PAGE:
Friday, October 8, 2010

Jetcopters-NASA Part 4

While I was still working at Jetcopters, I got a call from one of the Los Angeles Federal Aviation Administration office's, requesting that I do some experimental test flights for NASA.  No, I wasn't selected to be an astronaut for a flight to the moon.  Although I must admit, if asked, I would sure do it.  The following week, I reported to the NASA Ames Research Center, which was located at Moffett Field, Mountain View, CA.  This was an old U.S. Navy blimp base.  During the early part of WWII, they hangered airships that were used for defense observation along the Pacific coast of the United States.  One of the interesting things about this facility, is that the blimp hanger still remains.  Back in the 1930's they used this building to hangar the Navy airships Macon and Akron. 

U.S. Airship Macon Moffett Field  click to enlarge

 The Blimp hangar is now being used by NASA  click to enlarge

The purpose of these experimental flights was to evaluate a new technique for making instrument approaches in helicopters.  Just a short history lesson regarding instrument flight in helicopters.
Years ago, when instrument flight was first developed.  The rules and procedures pretty much pertained to airplanes only.  This was mainly because most helicopters then and still today, are not equipped for instrument flight.  Also when these conditions (IMC) instrument meteorological conditions, existed, helicopters could usually operate in special (VFR) visual flight rules and operated in non controlled airspace and also with permission from the controlling agencies, they could enter controlled airspace, again this would be with special flight conditions.  As time went on, more and more helicopters are now able to operate in these weather conditions and also make instrument approaches for landing at airports around the country.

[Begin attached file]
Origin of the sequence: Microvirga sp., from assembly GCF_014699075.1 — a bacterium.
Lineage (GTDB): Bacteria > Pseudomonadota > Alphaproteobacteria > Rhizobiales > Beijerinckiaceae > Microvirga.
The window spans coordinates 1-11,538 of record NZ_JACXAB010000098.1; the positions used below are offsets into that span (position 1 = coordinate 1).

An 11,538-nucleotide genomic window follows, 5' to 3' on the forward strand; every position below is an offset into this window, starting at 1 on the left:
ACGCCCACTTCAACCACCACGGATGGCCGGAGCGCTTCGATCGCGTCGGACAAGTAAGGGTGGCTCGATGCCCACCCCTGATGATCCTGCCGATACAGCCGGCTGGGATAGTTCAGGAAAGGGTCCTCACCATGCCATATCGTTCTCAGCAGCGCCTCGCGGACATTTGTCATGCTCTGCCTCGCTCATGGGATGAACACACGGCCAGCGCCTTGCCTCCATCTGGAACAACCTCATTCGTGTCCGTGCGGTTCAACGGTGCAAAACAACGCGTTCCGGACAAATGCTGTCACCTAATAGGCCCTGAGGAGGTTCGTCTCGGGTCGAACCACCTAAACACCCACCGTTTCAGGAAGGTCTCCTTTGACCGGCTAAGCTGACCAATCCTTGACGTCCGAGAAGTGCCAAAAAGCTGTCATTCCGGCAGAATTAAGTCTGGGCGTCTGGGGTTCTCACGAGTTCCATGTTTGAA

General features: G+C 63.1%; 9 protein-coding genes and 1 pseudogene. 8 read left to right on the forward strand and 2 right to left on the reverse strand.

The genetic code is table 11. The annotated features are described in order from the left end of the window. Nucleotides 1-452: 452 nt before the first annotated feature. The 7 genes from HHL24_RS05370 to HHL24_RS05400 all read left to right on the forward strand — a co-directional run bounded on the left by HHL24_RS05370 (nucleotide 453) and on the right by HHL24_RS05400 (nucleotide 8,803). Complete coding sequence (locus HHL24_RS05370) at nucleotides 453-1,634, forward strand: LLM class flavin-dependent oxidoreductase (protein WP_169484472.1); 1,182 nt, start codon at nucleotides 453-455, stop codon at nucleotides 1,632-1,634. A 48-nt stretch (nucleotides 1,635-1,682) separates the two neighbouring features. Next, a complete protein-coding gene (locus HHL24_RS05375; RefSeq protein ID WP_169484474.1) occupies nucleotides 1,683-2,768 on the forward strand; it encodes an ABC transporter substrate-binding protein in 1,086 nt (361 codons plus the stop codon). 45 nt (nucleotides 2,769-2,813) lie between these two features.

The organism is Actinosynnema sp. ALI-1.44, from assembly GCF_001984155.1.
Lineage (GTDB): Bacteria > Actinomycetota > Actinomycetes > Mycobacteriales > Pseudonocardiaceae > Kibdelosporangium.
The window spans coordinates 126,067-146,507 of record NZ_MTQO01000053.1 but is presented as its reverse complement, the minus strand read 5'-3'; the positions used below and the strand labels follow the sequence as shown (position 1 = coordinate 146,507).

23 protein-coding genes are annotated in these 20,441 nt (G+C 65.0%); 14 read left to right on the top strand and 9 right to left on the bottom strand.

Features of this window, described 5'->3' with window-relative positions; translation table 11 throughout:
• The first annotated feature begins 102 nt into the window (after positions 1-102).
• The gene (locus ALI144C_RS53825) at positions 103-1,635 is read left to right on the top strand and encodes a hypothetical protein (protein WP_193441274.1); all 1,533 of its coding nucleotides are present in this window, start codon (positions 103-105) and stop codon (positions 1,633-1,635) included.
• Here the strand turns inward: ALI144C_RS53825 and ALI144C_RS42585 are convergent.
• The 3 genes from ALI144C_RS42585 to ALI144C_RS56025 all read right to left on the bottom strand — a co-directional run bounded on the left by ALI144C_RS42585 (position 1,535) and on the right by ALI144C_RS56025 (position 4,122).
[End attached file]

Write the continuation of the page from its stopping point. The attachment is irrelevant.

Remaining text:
That's me on the far right along with two other NASA pilots click to enlarge

Typically, when an aircraft gets into the airport environment and is going to make an instrument approach for landing,  The approach begins at a designated point and descends along a very shallow flight path to the airport.  Usually at an approach angle of about 4 to 5 degrees.  This enables the aircraft to descend at a very low rate.  At the point where the approach ends, the pilots should be able to see the runway landing system and make his landing visually.  This would be called the decision height.  Usually around 200 feet above the ground, lower in some cases.  If the pilot does not see the runway or approach lights, he aborts the landing and goes around for another attempt.

Here I am at the controls of a Bell UH-1 Iroquois helicopter, these were used in the Vietnam war click to enlarge

Our test flights were to evaluate instrument approaches utilizing a much steeper flight path, up to 12 to 15 degrees on the approach. This would produce a higher rate of descent. Also to see if the pilot could react quick enough as t0 not  sag through the decision height before hitting the ground on an attempted go around.  I spent a week at NASA doing these flights.  I have no idea of why this concept was being tested or if it every was used.  Maybe in a military application, but I doubt it would every be used for civilian use.  Another adventure in the career of a helicopter pilot.

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